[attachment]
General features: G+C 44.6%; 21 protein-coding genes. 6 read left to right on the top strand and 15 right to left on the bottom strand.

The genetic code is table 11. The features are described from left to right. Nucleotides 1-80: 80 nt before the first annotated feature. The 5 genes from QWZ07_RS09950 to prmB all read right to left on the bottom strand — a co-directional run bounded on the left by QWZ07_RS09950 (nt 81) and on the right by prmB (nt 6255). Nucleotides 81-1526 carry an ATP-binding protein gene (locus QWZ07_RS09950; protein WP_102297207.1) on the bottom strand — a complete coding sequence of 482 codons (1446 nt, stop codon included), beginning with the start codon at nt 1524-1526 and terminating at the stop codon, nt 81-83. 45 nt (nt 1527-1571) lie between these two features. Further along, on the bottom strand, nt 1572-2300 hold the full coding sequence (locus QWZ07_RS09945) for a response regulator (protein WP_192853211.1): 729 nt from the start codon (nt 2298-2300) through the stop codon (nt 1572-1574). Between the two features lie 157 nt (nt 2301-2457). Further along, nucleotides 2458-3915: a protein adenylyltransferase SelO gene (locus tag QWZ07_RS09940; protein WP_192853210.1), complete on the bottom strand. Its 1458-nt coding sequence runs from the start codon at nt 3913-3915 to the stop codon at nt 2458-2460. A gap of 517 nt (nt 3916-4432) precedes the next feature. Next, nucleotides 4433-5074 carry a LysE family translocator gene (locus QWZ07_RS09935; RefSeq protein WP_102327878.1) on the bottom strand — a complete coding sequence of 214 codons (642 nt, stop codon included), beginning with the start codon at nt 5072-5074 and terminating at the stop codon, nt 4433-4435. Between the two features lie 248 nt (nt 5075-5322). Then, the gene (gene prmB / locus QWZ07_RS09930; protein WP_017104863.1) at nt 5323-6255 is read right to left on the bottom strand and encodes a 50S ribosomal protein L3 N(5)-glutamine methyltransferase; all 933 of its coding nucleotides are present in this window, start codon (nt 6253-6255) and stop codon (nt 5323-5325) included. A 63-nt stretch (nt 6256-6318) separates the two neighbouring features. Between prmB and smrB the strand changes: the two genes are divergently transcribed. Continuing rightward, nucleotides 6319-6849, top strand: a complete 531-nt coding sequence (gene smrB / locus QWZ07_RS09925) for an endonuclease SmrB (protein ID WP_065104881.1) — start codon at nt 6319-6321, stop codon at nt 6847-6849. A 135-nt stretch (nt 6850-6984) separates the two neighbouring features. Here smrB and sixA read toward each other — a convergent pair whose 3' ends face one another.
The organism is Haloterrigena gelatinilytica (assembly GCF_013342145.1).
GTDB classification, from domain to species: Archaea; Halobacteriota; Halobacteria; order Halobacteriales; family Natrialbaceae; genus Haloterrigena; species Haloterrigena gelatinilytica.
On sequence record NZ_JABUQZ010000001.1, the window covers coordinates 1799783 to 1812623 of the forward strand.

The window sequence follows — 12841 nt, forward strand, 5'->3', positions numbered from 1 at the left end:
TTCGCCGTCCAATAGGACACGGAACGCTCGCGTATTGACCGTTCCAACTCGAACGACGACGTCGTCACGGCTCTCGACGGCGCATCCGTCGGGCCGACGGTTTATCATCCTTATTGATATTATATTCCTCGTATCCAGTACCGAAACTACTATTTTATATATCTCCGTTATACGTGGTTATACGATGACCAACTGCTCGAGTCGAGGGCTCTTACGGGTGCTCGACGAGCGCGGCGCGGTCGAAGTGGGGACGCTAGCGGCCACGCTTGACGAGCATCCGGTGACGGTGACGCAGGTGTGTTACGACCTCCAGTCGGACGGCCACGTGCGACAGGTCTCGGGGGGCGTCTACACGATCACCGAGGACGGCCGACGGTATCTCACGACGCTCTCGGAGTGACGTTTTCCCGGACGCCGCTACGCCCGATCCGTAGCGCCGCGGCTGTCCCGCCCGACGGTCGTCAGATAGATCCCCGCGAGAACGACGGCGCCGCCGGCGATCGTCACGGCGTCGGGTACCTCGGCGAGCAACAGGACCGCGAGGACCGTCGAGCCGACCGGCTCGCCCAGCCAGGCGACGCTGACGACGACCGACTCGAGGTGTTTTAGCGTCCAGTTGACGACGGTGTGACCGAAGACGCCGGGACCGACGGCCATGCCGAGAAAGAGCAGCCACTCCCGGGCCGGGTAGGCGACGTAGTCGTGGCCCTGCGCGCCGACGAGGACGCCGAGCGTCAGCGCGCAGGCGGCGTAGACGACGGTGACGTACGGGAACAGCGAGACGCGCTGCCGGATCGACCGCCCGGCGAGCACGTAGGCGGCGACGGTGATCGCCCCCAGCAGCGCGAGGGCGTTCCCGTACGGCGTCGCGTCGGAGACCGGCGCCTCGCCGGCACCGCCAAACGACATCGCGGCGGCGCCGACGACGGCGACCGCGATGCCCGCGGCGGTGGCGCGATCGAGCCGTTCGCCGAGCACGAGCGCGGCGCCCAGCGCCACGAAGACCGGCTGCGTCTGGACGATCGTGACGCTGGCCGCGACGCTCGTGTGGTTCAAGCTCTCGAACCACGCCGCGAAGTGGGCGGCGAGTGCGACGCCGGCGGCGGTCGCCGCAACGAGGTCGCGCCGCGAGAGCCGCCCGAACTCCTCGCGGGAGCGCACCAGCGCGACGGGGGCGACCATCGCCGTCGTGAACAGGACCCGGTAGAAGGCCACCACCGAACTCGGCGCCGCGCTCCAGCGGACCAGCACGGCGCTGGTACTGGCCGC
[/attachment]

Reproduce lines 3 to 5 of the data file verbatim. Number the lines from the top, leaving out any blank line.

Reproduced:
The organism is Haloterrigena gelatinilytica (assembly GCF_013342145.1).
GTDB classification, from domain to species: Archaea; Halobacteriota; Halobacteria; order Halobacteriales; family Natrialbaceae; genus Haloterrigena; species Haloterrigena gelatinilytica.
On sequence record NZ_JABUQZ010000001.1, the window covers coordinates 1799783 to 1812623 of the forward strand.